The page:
Discussion in 'Wall St. News' started by dealmaker, Feb 22, 2018.
Looks like Greece is in great shape according to this chart.
It seems Switzerland and Australia in danger....
The personal savings rate is plunging to all time lows. There are going to be some real big problems around the corner.
therefore what is the chart missing?
We should check student loans in this country versus others. I think that would put in perspective how the future generation is treated.
Better question: When adjusted for inflation, why are tuition costs today in the US much greater than in the past?
I wonder why all the shitty countries are in the lower bottom section... Colombia, Greece, Ireland, Brazil, Russia, ...
The way I see it, the top section consists mainly of countries that have a free open market society... open capital markets, which give lower borrowing costs. Those borrowing costs compared to income/GDP should be the main factor when comparing... since it's the cost of owning a mortgaged house that matters vs the serviceability.
Cost vs Income, not just Liability vs Income
Of course cost is going to be an issue if rates are going to rise... but than again, you would think rates rise when economy is doing better and inflation picks up... causing income generation to go up.
Liz Ann Sonders IMO is taking things too often at face value... not much thought goes to the how/why... seen a tweet before which made me think the exact same thing.
In those countries it's not easy to get unsecured personal loan...
How many people in the Western countries have unsecured personal loans that really add up to a significant number? Most household debt is mortgage/secured...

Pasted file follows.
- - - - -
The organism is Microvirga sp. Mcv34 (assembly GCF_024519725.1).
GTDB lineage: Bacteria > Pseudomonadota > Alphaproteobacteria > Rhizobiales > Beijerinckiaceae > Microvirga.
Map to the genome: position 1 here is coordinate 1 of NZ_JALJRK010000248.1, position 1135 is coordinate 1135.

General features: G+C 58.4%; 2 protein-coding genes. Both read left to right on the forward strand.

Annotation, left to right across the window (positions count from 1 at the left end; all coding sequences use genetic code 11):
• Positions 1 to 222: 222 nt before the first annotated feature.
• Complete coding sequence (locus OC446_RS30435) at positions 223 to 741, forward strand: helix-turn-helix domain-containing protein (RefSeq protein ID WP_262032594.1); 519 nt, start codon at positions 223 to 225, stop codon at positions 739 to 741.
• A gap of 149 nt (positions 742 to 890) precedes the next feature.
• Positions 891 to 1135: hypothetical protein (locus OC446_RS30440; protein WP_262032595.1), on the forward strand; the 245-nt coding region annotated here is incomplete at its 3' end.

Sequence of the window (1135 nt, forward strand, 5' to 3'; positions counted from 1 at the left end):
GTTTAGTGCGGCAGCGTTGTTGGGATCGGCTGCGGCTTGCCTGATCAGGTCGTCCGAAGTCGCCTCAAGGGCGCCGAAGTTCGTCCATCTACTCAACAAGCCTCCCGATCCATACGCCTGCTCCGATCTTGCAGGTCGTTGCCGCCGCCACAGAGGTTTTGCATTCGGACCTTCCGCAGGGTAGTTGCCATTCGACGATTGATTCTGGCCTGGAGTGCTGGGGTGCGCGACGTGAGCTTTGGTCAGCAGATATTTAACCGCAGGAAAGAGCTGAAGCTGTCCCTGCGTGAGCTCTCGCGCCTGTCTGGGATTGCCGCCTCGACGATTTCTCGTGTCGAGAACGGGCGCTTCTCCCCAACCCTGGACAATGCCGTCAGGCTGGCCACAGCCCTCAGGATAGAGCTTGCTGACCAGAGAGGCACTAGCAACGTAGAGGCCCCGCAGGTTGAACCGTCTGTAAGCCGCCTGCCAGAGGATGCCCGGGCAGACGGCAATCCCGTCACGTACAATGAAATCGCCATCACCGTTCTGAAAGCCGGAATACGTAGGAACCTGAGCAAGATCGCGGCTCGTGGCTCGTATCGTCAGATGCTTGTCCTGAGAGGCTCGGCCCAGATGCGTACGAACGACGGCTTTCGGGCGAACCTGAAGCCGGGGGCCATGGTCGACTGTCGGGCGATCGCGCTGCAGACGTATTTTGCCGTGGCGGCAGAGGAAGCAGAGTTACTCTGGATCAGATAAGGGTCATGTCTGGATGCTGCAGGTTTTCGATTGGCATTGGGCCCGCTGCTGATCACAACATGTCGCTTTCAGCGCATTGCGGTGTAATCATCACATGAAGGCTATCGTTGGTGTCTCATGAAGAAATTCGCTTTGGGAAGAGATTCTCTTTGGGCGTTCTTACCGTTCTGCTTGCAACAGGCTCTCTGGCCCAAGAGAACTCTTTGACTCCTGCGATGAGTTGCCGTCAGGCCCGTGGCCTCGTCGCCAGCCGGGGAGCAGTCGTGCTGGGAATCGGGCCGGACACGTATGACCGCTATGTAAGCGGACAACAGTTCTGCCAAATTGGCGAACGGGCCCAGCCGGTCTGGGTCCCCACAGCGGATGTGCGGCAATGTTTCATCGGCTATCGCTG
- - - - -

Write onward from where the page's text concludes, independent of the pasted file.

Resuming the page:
Just had a quick search... In Australia 7% of household debt is non-secured in the form of personal debt/student loan/credit card... Mortgages are 56%, Investor debt 36.5% (which is mainly loans on investment properties...) so 'asset-backed' debt is almost 93%
In the USA, about 67% of household debt is mortgages... 10% is student loans.
I get that credit card debt is probably the most common form, but in size? I doubt that... Household debt in the West is about home-ownership, in the other countries it's personal loans.
The lower section countries have capital controls... likely most assets (housing etc) are owned by a smaller % of population... so they've kept it for years and years and gained significantly on inflation... not doing much maintenance on housing... those countries have less home-ownership I think...
While the West spends a decent amount on their own property, renovations etc... obviously adding up in costs/debt, but also improving standards and value.
In the non-West countries, my tendency is to think their debt consists mainly of unsecured personal and small business loans.
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